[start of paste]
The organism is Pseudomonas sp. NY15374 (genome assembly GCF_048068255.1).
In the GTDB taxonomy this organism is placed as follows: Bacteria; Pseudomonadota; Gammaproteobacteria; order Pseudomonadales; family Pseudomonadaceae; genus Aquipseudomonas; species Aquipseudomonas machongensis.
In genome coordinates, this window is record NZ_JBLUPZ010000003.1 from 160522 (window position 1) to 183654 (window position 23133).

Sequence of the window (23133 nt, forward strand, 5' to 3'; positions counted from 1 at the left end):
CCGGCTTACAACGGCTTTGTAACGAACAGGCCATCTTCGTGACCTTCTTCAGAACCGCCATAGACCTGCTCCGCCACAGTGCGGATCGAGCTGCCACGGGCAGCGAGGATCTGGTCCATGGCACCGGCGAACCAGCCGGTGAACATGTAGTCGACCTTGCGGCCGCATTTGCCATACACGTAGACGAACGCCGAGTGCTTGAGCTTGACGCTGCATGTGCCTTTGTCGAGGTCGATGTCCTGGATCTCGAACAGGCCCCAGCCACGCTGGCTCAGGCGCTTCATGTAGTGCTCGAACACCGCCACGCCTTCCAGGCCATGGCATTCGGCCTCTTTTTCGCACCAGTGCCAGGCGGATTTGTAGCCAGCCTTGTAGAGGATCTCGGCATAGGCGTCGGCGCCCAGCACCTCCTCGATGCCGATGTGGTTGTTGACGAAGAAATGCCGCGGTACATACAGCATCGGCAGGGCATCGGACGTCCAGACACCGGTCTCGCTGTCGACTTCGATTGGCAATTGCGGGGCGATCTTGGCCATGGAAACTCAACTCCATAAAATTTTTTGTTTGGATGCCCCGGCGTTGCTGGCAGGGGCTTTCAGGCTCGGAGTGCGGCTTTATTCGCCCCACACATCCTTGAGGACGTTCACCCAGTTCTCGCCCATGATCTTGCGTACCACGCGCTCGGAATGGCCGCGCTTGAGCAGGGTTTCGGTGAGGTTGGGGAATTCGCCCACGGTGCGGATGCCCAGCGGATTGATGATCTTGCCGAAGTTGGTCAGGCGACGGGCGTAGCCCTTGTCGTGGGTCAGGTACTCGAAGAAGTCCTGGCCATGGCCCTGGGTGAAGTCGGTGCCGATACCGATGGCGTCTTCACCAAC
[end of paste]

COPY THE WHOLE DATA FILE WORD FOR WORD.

The organism is Pseudomonas sp. NY15374 (genome assembly GCF_048068255.1).
In the GTDB taxonomy this organism is placed as follows: Bacteria; Pseudomonadota; Gammaproteobacteria; order Pseudomonadales; family Pseudomonadaceae; genus Aquipseudomonas; species Aquipseudomonas machongensis.
In genome coordinates, this window is record NZ_JBLUPZ010000003.1 from 160522 (window position 1) to 183654 (window position 23133).

Sequence of the window (23133 nt, forward strand, 5' to 3'; positions counted from 1 at the left end):
CCGGCTTACAACGGCTTTGTAACGAACAGGCCATCTTCGTGACCTTCTTCAGAACCGCCATAGACCTGCTCCGCCACAGTGCGGATCGAGCTGCCACGGGCAGCGAGGATCTGGTCCATGGCACCGGCGAACCAGCCGGTGAACATGTAGTCGACCTTGCGGCCGCATTTGCCATACACGTAGACGAACGCCGAGTGCTTGAGCTTGACGCTGCATGTGCCTTTGTCGAGGTCGATGTCCTGGATCTCGAACAGGCCCCAGCCACGCTGGCTCAGGCGCTTCATGTAGTGCTCGAACACCGCCACGCCTTCCAGGCCATGGCATTCGGCCTCTTTTTCGCACCAGTGCCAGGCGGATTTGTAGCCAGCCTTGTAGAGGATCTCGGCATAGGCGTCGGCGCCCAGCACCTCCTCGATGCCGATGTGGTTGTTGACGAAGAAATGCCGCGGTACATACAGCATCGGCAGGGCATCGGACGTCCAGACACCGGTCTCGCTGTCGACTTCGATTGGCAATTGCGGGGCGATCTTGGCCATGGAAACTCAACTCCATAAAATTTTTTGTTTGGATGCCCCGGCGTTGCTGGCAGGGGCTTTCAGGCTCGGAGTGCGGCTTTATTCGCCCCACACATCCTTGAGGACGTTCACCCAGTTCTCGCCCATGATCTTGCGTACCACGCGCTCGGAATGGCCGCGCTTGAGCAGGGTTTCGGTGAGGTTGGGGAATTCGCCCACGGTGCGGATGCCCAGCGGATTGATGATCTTGCCGAAGTTGGTCAGGCGACGGGCGTAGCCCTTGTCGTGGGTCAGGTACTCGAAGAAGTCCTGGCCATGGCCCTGGGTGAAGTCGGTGCCGATACCGATGGCGTCTTCACCAAC